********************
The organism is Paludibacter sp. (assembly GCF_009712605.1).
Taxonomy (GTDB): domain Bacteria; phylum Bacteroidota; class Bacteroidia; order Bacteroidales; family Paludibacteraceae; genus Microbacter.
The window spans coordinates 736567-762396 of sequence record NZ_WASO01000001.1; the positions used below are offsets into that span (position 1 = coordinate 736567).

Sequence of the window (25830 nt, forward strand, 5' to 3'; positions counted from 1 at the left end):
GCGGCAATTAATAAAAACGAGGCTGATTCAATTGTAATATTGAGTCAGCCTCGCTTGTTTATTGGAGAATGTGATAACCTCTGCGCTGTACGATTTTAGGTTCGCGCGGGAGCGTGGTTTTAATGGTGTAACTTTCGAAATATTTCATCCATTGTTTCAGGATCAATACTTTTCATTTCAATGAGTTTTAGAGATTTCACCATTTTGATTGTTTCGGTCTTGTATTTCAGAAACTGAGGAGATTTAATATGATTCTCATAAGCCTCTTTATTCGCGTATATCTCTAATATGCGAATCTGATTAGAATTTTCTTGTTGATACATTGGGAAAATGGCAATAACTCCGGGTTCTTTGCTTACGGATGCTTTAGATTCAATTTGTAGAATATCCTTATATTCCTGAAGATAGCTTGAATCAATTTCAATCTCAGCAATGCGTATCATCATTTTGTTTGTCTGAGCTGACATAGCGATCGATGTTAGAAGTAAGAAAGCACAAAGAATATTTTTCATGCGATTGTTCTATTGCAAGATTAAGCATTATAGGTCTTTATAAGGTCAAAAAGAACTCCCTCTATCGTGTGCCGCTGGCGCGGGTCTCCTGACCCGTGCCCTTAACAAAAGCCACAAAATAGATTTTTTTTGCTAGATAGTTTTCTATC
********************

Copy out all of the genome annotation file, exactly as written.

The organism is Paludibacter sp. (assembly GCF_009712605.1).
Taxonomy (GTDB): domain Bacteria; phylum Bacteroidota; class Bacteroidia; order Bacteroidales; family Paludibacteraceae; genus Microbacter.
The window spans coordinates 736567-762396 of sequence record NZ_WASO01000001.1; the positions used below are offsets into that span (position 1 = coordinate 736567).

Sequence of the window (25830 nt, forward strand, 5' to 3'; positions counted from 1 at the left end):
GCGGCAATTAATAAAAACGAGGCTGATTCAATTGTAATATTGAGTCAGCCTCGCTTGTTTATTGGAGAATGTGATAACCTCTGCGCTGTACGATTTTAGGTTCGCGCGGGAGCGTGGTTTTAATGGTGTAACTTTCGAAATATTTCATCCATTGTTTCAGGATCAATACTTTTCATTTCAATGAGTTTTAGAGATTTCACCATTTTGATTGTTTCGGTCTTGTATTTCAGAAACTGAGGAGATTTAATATGATTCTCATAAGCCTCTTTATTCGCGTATATCTCTAATATGCGAATCTGATTAGAATTTTCTTGTTGATACATTGGGAAAATGGCAATAACTCCGGGTTCTTTGCTTACGGATGCTTTAGATTCAATTTGTAGAATATCCTTATATTCCTGAAGATAGCTTGAATCAATTTCAATCTCAGCAATGCGTATCATCATTTTGTTTGTCTGAGCTGACATAGCGATCGATGTTAGAAGTAAGAAAGCACAAAGAATATTTTTCATGCGATTGTTCTATTGCAAGATTAAGCATTATAGGTCTTTATAAGGTCAAAAAGAACTCCCTCTATCGTGTGCCGCTGGCGCGGGTCTCCTGACCCGTGCCCTTAACAAAAGCCACAAAATAGATTTTTTTTGCTAGATAGTTTTCTATC